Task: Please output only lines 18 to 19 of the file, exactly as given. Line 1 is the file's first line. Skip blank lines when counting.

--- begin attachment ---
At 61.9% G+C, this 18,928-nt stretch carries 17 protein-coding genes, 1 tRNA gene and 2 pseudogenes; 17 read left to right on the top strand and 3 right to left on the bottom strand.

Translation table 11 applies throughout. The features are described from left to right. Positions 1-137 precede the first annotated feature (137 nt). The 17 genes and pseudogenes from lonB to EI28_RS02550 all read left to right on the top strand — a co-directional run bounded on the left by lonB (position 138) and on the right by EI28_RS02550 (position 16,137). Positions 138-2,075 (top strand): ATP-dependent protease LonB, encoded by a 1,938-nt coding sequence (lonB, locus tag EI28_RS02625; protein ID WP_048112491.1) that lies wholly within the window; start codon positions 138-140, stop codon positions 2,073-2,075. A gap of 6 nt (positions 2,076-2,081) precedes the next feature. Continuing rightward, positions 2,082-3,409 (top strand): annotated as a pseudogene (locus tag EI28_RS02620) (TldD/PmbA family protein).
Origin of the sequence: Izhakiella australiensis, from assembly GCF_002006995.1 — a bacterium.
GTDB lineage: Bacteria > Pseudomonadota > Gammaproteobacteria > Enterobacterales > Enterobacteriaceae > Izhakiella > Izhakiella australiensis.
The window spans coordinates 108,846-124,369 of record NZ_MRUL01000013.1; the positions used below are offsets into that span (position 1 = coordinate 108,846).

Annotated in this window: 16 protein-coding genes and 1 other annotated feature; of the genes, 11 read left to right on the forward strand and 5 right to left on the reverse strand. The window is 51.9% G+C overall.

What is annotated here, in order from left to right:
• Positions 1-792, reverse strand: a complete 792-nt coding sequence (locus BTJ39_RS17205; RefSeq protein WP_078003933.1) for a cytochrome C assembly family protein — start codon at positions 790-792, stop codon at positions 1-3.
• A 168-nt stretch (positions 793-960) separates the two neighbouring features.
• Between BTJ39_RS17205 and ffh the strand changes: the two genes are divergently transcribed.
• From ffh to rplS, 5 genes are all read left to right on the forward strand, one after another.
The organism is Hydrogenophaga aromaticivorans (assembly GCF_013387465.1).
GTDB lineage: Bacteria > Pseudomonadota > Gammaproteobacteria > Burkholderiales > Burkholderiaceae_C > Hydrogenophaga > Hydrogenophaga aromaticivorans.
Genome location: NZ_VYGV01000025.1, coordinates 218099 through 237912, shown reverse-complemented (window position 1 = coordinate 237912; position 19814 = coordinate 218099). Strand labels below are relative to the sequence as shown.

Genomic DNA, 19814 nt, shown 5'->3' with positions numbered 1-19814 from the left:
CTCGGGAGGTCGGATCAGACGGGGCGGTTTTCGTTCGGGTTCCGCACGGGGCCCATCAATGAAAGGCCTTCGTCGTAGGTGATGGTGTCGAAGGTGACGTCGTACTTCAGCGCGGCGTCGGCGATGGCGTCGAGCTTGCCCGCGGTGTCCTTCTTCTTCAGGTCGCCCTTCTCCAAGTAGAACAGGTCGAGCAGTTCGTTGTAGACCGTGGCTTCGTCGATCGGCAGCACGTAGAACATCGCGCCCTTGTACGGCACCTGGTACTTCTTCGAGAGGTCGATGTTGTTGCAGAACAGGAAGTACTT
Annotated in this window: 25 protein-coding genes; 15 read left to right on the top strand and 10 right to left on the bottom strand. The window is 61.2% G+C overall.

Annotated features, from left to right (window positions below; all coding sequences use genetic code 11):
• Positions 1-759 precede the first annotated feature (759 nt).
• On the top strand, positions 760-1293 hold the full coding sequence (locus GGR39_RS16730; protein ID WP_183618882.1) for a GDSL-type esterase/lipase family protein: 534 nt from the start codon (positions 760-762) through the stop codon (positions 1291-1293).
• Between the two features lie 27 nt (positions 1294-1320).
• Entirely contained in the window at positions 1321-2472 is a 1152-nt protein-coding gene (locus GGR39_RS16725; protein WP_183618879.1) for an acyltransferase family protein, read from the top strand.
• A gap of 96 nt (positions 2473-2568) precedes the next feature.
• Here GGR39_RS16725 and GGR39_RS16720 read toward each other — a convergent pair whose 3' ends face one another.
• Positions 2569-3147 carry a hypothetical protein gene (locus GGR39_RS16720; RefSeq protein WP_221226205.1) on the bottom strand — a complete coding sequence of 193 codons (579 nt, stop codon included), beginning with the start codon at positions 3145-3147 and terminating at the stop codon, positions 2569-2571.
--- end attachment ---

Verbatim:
Annotated features, from left to right (window positions below; all coding sequences use genetic code 11):
• Positions 1-759 precede the first annotated feature (759 nt).